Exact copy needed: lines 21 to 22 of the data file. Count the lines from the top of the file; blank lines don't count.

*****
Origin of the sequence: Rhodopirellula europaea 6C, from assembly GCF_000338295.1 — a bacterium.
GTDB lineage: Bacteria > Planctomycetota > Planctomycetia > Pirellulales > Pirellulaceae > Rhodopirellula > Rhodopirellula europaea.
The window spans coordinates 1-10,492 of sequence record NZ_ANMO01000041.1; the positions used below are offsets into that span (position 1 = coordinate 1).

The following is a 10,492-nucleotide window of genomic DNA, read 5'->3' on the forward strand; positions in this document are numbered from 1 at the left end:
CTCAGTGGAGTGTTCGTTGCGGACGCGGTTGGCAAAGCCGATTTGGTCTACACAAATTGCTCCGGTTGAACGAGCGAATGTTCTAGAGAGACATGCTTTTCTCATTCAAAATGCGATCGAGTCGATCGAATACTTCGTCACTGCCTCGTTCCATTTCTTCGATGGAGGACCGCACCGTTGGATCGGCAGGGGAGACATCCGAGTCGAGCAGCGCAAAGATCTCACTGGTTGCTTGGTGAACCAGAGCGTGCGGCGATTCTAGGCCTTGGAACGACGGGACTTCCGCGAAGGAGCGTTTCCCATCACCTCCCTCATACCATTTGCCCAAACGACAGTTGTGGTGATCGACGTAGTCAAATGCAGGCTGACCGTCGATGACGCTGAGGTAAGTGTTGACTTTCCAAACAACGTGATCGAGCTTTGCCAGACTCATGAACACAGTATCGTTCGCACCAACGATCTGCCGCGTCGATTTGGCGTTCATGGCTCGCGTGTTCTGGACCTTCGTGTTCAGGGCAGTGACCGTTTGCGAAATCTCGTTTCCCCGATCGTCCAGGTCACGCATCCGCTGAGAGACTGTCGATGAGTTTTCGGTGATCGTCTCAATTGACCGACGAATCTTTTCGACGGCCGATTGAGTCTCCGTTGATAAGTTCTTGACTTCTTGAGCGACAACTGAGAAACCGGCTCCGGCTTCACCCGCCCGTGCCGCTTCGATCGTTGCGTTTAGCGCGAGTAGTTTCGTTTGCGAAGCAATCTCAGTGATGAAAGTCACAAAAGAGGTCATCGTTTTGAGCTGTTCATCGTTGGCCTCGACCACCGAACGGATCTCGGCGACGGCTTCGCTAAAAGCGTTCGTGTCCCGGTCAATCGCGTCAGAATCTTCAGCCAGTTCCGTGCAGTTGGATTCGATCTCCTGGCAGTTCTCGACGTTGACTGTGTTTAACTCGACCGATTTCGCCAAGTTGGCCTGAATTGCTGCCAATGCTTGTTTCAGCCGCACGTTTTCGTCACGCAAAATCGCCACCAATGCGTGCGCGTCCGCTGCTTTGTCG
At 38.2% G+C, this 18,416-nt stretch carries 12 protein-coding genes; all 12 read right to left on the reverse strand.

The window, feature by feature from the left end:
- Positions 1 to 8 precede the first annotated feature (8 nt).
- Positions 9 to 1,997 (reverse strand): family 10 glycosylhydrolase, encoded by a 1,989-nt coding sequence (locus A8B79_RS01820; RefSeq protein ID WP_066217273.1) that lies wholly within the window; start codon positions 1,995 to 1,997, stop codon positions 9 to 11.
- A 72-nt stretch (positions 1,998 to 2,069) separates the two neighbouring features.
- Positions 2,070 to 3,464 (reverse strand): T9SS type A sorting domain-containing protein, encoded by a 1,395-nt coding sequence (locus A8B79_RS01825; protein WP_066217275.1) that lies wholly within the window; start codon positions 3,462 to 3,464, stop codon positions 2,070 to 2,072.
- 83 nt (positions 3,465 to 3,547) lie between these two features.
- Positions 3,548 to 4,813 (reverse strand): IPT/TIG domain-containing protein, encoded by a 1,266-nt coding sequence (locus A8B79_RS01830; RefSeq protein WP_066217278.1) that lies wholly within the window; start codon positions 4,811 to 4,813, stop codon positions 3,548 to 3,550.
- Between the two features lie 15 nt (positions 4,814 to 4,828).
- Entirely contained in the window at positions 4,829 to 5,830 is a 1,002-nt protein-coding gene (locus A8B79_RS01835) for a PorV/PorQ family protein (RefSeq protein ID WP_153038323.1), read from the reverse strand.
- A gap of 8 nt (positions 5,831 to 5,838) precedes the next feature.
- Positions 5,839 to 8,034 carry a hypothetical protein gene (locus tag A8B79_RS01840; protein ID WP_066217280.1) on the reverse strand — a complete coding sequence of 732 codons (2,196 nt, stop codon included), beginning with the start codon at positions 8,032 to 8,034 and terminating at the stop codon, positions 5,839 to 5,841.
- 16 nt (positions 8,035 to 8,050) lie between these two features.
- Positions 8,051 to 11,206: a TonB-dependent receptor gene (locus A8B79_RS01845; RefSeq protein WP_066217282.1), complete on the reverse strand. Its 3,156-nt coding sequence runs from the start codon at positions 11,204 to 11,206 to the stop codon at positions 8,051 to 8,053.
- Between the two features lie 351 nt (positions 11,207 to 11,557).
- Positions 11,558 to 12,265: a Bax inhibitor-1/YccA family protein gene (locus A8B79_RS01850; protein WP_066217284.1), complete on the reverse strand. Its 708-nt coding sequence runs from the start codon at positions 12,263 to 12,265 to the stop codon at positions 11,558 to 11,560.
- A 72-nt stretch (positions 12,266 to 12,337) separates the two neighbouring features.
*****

- Positions 11,558 to 12,265: a Bax inhibitor-1/YccA family protein gene (locus A8B79_RS01850; protein WP_066217284.1), complete on the reverse strand. Its 708-nt coding sequence runs from the start codon at positions 12,263 to 12,265 to the stop codon at positions 11,558 to 11,560.
- A 72-nt stretch (positions 12,266 to 12,337) separates the two neighbouring features.